Mysteries in Time is a fun educational subscription box series for kids age 7 – 11. There are two options: the Classic Pack is £7.95 + 99p P&P, and the Bumper Box, which has a few extra goodies, is £12.95 + £2.95 P&P, which makes sense as it’s rather bigger and heavier. You can also prepay for three or six months at a small discount. There are series of historical topics covered, starting in Ancient Egypt. Other stops in history include Elizabethans, World War 2, Ancient Greece, the American Wild West and the Aztecs. The boxes contain a mixture of things to read, learn, and do.
The box I received, the Bumper version, was Ancient Egypt, the first in the series. The first comment I would like to make is that it is absolutely brilliant.
My daughter, C, is six, so technically under the typical age range, but she’s a great reader, loves Ancient Egypt (we always visit the mummies when we go to the British Museum), and is very keen on crafting and general art stuff. So I figured there wouldn’t be any problems. Plus this box would be suitable for under-sevens anyway, because there is lots that parents can help with and with which they can participate. I have to confess that I loved this box myself, and would totally have worked my way through it on my own. My husband was also seriously impressed.
The general concept is of a Time Machine, and the box itself is wonderfully designed to look like a cartoon machine, and it of course has your child’s name on it. Nothing like a bit of personalization!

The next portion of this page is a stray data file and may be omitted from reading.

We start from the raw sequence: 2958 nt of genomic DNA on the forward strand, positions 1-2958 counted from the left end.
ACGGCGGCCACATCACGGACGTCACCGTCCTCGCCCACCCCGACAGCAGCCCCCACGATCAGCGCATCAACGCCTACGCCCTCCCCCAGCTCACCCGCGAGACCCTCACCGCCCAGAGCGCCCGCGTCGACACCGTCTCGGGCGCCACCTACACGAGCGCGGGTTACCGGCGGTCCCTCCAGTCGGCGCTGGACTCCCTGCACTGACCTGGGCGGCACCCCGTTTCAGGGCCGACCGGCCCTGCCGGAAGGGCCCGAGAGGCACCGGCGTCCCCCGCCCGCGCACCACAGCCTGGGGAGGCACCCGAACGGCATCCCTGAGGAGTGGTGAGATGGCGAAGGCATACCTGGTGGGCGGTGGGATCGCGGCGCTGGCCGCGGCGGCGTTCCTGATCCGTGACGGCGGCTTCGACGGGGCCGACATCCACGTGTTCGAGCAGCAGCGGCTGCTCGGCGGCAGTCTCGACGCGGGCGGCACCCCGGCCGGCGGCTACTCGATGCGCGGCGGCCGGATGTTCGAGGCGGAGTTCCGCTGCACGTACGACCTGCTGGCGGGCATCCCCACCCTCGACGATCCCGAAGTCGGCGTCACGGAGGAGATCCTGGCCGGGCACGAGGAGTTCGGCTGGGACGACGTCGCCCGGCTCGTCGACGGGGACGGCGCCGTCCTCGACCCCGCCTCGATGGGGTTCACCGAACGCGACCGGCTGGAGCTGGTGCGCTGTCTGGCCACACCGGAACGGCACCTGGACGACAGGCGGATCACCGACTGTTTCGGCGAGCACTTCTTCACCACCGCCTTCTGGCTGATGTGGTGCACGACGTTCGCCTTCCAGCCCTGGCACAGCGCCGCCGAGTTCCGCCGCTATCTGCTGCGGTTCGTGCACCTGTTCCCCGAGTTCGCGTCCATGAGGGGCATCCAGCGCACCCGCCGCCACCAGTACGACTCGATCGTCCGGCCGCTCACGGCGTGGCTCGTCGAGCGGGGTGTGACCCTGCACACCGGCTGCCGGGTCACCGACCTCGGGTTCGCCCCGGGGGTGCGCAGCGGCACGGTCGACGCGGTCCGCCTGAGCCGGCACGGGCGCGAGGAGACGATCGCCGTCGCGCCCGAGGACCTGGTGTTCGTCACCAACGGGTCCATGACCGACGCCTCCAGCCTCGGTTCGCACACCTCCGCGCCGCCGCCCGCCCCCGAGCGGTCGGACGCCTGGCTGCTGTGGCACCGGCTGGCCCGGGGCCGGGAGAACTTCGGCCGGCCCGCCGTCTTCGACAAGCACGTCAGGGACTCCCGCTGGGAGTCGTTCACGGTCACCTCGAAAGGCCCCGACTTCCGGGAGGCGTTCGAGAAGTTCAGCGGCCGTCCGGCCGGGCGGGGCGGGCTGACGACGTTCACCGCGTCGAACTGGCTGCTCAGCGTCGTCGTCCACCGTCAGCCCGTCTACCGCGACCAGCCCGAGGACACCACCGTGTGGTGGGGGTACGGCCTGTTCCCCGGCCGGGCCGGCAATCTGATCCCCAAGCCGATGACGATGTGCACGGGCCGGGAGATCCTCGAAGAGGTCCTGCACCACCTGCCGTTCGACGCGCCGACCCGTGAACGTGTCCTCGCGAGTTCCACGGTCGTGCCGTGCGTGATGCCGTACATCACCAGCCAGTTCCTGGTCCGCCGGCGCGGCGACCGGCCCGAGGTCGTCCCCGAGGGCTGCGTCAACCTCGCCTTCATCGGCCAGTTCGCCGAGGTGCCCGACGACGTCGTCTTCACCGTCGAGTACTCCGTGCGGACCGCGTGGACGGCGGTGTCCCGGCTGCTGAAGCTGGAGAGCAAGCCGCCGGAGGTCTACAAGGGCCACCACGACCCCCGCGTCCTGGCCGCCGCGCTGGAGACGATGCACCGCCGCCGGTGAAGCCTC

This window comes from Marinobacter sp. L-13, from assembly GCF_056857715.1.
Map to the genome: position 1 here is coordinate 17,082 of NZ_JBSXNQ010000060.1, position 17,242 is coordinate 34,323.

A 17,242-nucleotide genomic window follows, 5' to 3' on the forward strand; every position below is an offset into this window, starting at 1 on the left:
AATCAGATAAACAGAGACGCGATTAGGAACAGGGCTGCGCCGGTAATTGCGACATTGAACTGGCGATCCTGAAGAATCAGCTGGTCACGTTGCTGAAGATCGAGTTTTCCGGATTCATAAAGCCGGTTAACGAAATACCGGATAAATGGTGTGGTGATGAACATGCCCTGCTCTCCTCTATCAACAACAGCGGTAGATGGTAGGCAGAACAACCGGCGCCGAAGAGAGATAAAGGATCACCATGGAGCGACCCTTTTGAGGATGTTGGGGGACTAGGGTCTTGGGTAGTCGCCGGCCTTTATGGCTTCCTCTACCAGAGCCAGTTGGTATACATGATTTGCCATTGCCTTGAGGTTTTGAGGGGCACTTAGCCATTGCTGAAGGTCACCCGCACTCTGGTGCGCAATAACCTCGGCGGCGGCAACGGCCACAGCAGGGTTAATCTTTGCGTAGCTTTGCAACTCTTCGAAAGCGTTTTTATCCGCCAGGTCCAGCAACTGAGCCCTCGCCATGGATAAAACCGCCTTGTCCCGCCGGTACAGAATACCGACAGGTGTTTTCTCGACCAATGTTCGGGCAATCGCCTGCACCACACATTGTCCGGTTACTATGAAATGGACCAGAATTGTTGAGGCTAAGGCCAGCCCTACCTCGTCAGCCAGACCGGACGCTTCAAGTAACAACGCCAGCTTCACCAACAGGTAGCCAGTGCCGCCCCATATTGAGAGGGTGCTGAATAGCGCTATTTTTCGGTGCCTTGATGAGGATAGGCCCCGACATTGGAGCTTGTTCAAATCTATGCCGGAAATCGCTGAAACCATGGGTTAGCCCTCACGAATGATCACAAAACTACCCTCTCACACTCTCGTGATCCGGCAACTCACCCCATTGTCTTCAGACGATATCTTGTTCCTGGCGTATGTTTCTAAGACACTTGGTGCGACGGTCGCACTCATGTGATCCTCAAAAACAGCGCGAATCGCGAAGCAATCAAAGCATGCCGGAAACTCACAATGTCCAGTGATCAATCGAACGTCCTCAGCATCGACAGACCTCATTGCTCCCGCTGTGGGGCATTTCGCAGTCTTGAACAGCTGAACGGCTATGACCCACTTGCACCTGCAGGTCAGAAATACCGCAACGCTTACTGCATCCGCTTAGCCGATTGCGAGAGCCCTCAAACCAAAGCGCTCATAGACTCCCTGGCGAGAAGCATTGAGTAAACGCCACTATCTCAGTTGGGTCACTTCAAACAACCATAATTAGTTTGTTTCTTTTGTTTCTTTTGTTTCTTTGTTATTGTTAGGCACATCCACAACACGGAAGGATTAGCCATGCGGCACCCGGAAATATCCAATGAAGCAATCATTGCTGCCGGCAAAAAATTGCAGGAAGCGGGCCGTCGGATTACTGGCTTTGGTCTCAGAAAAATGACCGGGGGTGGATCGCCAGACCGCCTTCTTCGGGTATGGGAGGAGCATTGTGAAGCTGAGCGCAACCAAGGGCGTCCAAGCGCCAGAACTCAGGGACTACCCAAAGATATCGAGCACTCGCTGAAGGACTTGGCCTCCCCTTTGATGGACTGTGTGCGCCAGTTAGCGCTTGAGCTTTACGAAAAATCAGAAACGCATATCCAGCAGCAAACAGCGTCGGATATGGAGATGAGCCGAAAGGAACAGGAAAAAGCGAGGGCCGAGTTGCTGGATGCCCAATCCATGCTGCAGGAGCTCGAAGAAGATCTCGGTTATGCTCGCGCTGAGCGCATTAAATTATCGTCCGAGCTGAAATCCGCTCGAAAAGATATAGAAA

On top is a bookmark, plus letter to the recipient, which opens up into a list of contents and tips. There is an excellent variety of items. The first things out were some colouring sheets, which we put aside so we could check out the map first. The map is huge, on good-quality paper, and beautifully detailed. There is a timeline at the bottom, to which you can affix your first sticker, figuring out where it will go. C had a great time locating Egypt on the map, and then checking out various other countries we’ve visited. Assuming you have the wall space, this would look terrific displayed, and of course it’s a great piece of general reference material.
Here is what was hidden under the map and colouring sheets!
More stickers, a book, colouring pencils (nice quality too!), and a couple of mysterious packages. C immediately pounced on the Craft materials bag. Anything crafty is like kid crack, and this did not disappoint. I didn’t manage to get a proper picture of the contents before they were torn into, but , this was the idea:
The craft was making amulets, which were described in the welcome sheet. There is also information about amulets in the ‘History and Facts’ magazine (which is hiding underneath the sticker sheets in the picture above). The bag contained paints, stick-on jewels, and a remarkably generously-sized block of air-drying clay. There was definitely enough clay for all three of us to have a go.
Our efforts, it must be said, weren’t exactly impressive, but we did enjoy it! I think of all possible crafts we are all least good at modelling and sculpture. Also, air-drying clay is rather harder to work with than plasticine and PlayDoh, but we persevered with our various attempts. You have to wait 24 hours for it to dry, so below are our unpainted efforts.
You can work out for yourself which ones were made by whom.
Also in the box are the previously mentioned information magazine/booklet containing history and facts. There are plenty of illustrations, but the contents themselves are informative and easily understood without being simplistic. They also don’t shy away from properly describing the mummification process, from which C derives a great deal of grossed-out entertainment!